First book printed in U.S. to be displayed

"Bay Psalm Book," of 1640, "is not only the first book printed in America," a Sotheby's official said, but is also "a unique translation . . . for a specific reason. . . ."
"Bay Psalm Book," of 1640, "is not only the first book printed in America," a Sotheby's official said, but is also "a unique translation . . . for a specific reason. . . ." (Courtesy of Sotheby's)
Posted: June 17, 2013

It's rare enough to have one. Next week, Philadelphia will have two - if for just a few hours.

Side by side, 373 years after rolling off the press as the first book printed in what would become the United States of America, two copies of the Bay Psalm Book will be on display Wednesday at the Rosenbach Museum & Library.

One comes from Boston. Sotheby's is agent for the sale of one of two copies owned by the Old South Church - a move not without its controversy - and expects it to fetch $15 million to $30 million. If realized, that sum would put it among the highest-ever prices paid for a book.

The other lives in Philadelphia full time, a fact that has produced little controversy and also, perhaps, little fame - given its significance.

"This is the most famous unknown book in the world, a great piece of American history, but not something most people know about," said David Redden, Sotheby's worldwide chairman of books and manuscripts. "It's the first glimmer of Western civilization in our country. The image of the printing press in the wilderness is something that sticks in our minds because, essentially, that's what it was, creating a great symbol of civilization after only a few years of being in this world. It is not only the first book printed in America, but it was also a unique translation of biblical Psalms for a specific reason - to reject the Church of England."

That first print run in Cambridge, Mass., 136 years before the country's founding, produced 1,700 copies of what is identified on the title page as The Whole Booke of Psalmes, Faithfully Translated into English Metre. Only 11 are known to survive.

Sotheby's is sending the book on a road show to several American cities to do what auction houses do - drum up excitement to get the highest possible price. But in this case, its interests align with an educational mission on behalf of an artifact that could use some public relations. As a specimen, it's rather dowdy looking - in plain binding, lacking illustrations, and not even (in this earliest edition) any musical notations.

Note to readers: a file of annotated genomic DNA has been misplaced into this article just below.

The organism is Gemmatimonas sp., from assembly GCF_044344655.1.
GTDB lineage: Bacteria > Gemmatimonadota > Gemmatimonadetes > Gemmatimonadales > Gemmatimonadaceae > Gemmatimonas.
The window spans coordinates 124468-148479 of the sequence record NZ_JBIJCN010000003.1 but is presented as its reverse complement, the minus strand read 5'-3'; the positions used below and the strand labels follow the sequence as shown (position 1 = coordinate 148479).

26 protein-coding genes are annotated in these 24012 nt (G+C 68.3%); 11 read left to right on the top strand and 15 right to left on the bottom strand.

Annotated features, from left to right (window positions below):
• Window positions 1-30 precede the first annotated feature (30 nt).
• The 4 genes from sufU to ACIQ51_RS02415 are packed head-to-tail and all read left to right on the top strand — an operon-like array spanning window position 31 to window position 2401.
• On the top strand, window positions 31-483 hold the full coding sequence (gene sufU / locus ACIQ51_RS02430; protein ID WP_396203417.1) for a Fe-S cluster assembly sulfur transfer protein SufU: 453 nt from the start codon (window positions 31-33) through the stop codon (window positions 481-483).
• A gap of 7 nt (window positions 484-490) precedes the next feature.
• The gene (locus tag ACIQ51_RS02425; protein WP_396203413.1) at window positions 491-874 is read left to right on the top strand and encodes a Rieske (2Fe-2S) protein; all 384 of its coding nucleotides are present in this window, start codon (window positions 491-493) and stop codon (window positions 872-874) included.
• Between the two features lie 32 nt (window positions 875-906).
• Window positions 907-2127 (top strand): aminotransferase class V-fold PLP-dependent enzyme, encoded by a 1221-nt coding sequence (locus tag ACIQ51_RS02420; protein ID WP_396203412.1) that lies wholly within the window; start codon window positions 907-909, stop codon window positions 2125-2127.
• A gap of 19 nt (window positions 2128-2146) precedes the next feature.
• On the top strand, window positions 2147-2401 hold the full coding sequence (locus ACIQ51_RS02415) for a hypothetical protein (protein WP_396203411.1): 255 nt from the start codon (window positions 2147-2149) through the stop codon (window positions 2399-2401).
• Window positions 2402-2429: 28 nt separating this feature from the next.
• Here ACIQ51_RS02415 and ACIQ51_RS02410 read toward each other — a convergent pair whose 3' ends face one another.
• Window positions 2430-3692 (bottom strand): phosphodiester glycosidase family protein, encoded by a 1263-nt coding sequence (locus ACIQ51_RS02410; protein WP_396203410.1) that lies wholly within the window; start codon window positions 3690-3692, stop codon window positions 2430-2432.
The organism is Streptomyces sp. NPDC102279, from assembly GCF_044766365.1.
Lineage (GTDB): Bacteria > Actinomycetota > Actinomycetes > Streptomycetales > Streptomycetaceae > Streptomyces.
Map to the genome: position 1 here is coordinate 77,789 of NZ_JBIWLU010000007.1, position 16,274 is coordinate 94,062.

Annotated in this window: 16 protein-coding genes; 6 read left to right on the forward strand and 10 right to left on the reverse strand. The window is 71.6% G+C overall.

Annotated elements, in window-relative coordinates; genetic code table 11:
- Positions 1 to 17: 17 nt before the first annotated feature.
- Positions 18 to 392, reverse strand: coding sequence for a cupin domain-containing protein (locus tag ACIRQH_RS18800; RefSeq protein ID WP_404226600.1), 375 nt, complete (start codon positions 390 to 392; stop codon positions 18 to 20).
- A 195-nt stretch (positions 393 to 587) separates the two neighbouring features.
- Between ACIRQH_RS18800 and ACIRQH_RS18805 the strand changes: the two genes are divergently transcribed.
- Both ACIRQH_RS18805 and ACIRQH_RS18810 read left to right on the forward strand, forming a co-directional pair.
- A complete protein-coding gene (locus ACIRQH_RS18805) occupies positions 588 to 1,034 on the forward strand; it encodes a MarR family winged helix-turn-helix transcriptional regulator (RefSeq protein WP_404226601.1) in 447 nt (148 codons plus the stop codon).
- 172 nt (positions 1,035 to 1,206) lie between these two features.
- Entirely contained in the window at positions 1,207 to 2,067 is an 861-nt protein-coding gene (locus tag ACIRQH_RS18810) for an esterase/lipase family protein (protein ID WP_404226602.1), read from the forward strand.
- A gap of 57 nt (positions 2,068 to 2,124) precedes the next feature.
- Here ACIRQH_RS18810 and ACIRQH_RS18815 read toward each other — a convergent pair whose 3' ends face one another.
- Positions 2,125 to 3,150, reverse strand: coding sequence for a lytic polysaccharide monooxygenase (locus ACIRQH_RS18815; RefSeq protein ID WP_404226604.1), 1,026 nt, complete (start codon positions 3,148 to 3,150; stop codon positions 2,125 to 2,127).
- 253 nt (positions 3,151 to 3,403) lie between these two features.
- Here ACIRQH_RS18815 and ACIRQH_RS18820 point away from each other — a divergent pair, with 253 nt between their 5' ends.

Another reason for its low profile is that "a book like this gets known when it comes up for auction, and the last time one was sold was 1947," Reddens said. "So one of the goals in bringing it around is to reacquaint America with its first book. Obviously, most people who come to look at it aren't going to buy it. But that does not mean they shouldn't have an interest in it."

Locally, reuniting the Rosenbach and Old South Church copies comes with some added significance. The project is the first between the Rosenbach and the Free Library of Philadelphia in their incipient merger. Legally, the library has not yet taken over the smaller institution, but the two are already functioning as one, officials from both groups said. The initial idea was to display the two volumes at the roomier Free Library on the Parkway, but insurance costs of transporting the hymnal the few blocks from the Rosenbach, near Rittenhouse Square, to the Parkway were prohibitively high - in excess of $15,000. "We didn't even get a final quote; the quotes just kept going up," Free Library president Siobhan A. Reardon said.

The boards of the Free Library and Rosenbach have yet to approve the final terms of the merger, but are expected to do so by July 1, with the legal work completed within several months, she said. For future projects that require removing items from the Rosenbach to the Parkway, few others would be valued as high as the Bay Psalm Book and therefore would not require insurance coverage as expensive, she said. Though the two books will be on display side by side, visitors will not be free to thumb through them. The books will sit in cases, accompanied by generous explanatory materials.

The Old South Church copy is complete except for having its original binding replaced, probably in the 18th century. It is also missing an extra leaf that would have listed corrections. The Rosenbach copy, which does have its original binding and errata leaf, but which is missing its title page, was acquired in 1933 by founder A.S.W. Rosenbach, who bought it from a Belfast seller for 150 pounds (about $750 at the time, $13,500 in 2013 dollars).

Old South Church voted in December to sell one of two copies to finance maintenance of its building and to expand programs, said Redden, even though some members opposed selling off so precious an artifact. No one can predict what it will sell for at the Nov. 26 auction, but Redden did proffer something about where it would go next.

"It's extremely unlikely this book will ever leave America," he said. "It will be bought by an American institution or collector, because it is very expensive, and no one else in the world will understand the value the way an American will."


Side-by-Side Psalters

Two copies of the  

Bay Psalm Book will be on display from 10 a.m. to 4 p.m. Wednesday

at the Rosenbach,

2008 Delancey Place.

Admission: Free

to see only the books. Regular fees apply

to see the rest

of the collection. Information: 215-732-1600.


Contact Peter Dobrin at 215-854-5611 or pdobrin@phillynews.com.

Read his blog, "ArtsWatch," at www.inquirer.com/artswatch.

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